1 November 2023
Next Level Epitaxy for aluminium nitride thin films
Aluminium nitride (AlN) epitaxial thin films have garnered significant attention due to their exceptional properties, rendering them highly suitable for a wide spectrum of devices such as quantum acoustodynamics, integrated photonics, lithium batteries, LEDs and high-frequency, high-power electronics.
To meet the demands of these applications, the team of experts at Element 3–5 GmbH has pioneered a groundbreaking methodology for the mass production of AlN epitaxial thin films, presenting a substantial leap in the domain of semiconductor fabrication. This innovative method is known as Next Level Epitaxy (NLE). In the context of NLE, a seamless integration of physical vapor deposition (PVD) and chemical vapor deposition (CVD) techniques has enabled epitaxial thin-film growth at surface temperatures below 300°C.
The NLE growth process shares a fundamental resemblance to the thin-film fabrication stages employed in the metal-organic chemical vapor deposition (MOCVD) process. However, in the case of NLE, a distinctive feature emerges as each of the fabrication stages (cleaning, nucleation, and growth) incorporates the use of various plasma sources. Designed, developed and manufactured at Element 3–5 GmbH, these proprietary plasma sources enable processing of 35 x 300mm, 70 x 200mm, 140 x 150mm or 300 x 100mm wafers at each cycle, leading to significant reduction of production costs compared with existing methods.
NLE-AlN epitaxial layers exhibit exceptional thickness uniformity over the wafer, a remarkably smooth surface (rms=0.3nm) and a low dislocation density (<107cm–2 within a 45nm AlN layer on sapphire). MOCVD-grown gallium nitride (GaN) on an NLE-AlN-coated flat sapphire wafer exhibits an impressive 002 x-ray rocking curve (XRC) full-width at half-maximum (FWHM) value of 77arcsec, measured within a GaN layer thickness of 2μm. Preserving GaN structural integrity is crucial for forming a vital two-dimensional (2D) electron gas in power transistors. An 8nm NLE-AlN layer on a partly processed high-electron-mobility transistor (HEMT), with mesa isolation and ohmic contacts, displayed a sharp interface and epitaxial growth confirmed by high-resolution transmission electron microscopy (HRTEM) analysis, substantially reducing gate leakage current by three orders of magnitude.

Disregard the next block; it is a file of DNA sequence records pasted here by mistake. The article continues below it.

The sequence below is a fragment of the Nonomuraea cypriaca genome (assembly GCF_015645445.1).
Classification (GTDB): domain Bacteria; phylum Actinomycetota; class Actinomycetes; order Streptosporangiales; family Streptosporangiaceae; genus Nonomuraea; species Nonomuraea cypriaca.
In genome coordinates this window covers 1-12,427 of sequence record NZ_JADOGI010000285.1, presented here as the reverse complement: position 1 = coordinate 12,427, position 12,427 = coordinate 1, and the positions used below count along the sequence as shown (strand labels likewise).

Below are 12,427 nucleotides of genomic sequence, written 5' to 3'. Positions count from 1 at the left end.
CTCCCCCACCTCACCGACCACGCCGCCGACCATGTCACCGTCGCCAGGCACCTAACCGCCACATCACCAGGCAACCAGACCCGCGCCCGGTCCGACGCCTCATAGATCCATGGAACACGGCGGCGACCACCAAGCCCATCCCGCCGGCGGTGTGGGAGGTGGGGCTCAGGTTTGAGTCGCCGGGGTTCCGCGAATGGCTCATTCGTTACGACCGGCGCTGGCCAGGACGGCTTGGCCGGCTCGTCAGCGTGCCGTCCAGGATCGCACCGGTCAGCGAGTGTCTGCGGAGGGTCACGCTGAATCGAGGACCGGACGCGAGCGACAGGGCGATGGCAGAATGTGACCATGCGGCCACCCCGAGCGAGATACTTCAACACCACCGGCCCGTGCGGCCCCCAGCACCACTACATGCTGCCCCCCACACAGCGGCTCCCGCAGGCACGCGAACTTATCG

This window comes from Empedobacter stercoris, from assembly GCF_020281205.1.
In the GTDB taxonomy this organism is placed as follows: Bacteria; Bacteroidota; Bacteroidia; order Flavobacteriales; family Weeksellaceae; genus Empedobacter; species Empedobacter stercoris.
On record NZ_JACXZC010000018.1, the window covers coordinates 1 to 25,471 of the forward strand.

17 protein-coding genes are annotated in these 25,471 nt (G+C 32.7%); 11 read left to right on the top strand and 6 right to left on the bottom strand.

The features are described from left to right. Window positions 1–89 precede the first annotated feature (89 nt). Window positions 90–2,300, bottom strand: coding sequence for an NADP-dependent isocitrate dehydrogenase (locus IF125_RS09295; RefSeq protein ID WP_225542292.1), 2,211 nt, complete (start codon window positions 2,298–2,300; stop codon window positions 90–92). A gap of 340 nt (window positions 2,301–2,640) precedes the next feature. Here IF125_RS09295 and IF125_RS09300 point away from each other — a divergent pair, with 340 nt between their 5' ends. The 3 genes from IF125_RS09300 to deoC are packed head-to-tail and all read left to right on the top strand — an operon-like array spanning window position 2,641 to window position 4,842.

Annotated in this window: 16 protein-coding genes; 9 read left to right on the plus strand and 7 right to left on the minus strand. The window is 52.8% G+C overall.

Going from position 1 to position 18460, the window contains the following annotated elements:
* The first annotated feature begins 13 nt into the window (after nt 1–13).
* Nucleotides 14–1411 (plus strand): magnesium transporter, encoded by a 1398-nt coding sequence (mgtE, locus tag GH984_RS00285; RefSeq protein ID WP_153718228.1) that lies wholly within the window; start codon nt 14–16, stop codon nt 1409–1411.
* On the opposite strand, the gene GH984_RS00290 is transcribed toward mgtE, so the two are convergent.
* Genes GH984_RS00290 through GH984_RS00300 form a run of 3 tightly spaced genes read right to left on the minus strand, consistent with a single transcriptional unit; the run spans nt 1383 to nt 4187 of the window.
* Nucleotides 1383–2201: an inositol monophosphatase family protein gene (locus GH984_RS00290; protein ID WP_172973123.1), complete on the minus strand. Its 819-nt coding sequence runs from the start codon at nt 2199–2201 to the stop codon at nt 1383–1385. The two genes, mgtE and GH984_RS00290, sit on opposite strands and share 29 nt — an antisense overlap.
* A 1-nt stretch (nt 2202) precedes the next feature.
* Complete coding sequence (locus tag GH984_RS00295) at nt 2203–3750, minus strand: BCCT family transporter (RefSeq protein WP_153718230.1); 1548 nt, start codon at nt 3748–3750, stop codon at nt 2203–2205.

Figure 1: Characterization results of NLE-AlN films: (A) ellipsometry reveals consistent thickness across the entire wafer; (B) atomic force microscopy (AFM) height profile (1μm x 1μm) yields a root-mean-square (rms) value of 0.3nm; (C) HRTEM displays a uniform interface between NLE-AlN and AlGaN; (D) XRD measurement demonstrates a run-to-run reproducibility of the 2θ peak; (E) the 2θ peak position and crystallite size of NLE-AlN remain consistent across all chamber positions; (F) x-ray rocking curve (XRC) analysis reveals a 002 peak FWHM of 35arcsec.
Furthermore, a comparison was conducted between the growth of a light-emitting diode (LED) structure on NLE-AlN on a patterned sapphire substrate (PSS) and the same LED structure using a standard PSS-based process. While the NLE-AlN templates did result in a reduction of the growth time in MOCVD by 2.5 hours, it is noteworthy that the GaN crystal quality remained similar, with the 002 XRC FWHM peak measuring about 200arcsec for both the NLE-AlN templates and the standard templates, despite the NLE-AlN LED being 2μm thinner.
When subjected to photoluminescence analysis, a twofold reduction in standard deviation in intensity was observed for the NLE templates. In the realm of UV-C applications, the deposition of 2µm AlGaN with 60% aluminum content on NLE-AlN yielded XRD FWHM values of 780 / 1070 arcsec for the 002 / 102 plane, whereas annealing a 150 nm NLE-AlN layer improved these values to 50 / 350 arcsec for the 002 / 102 planes.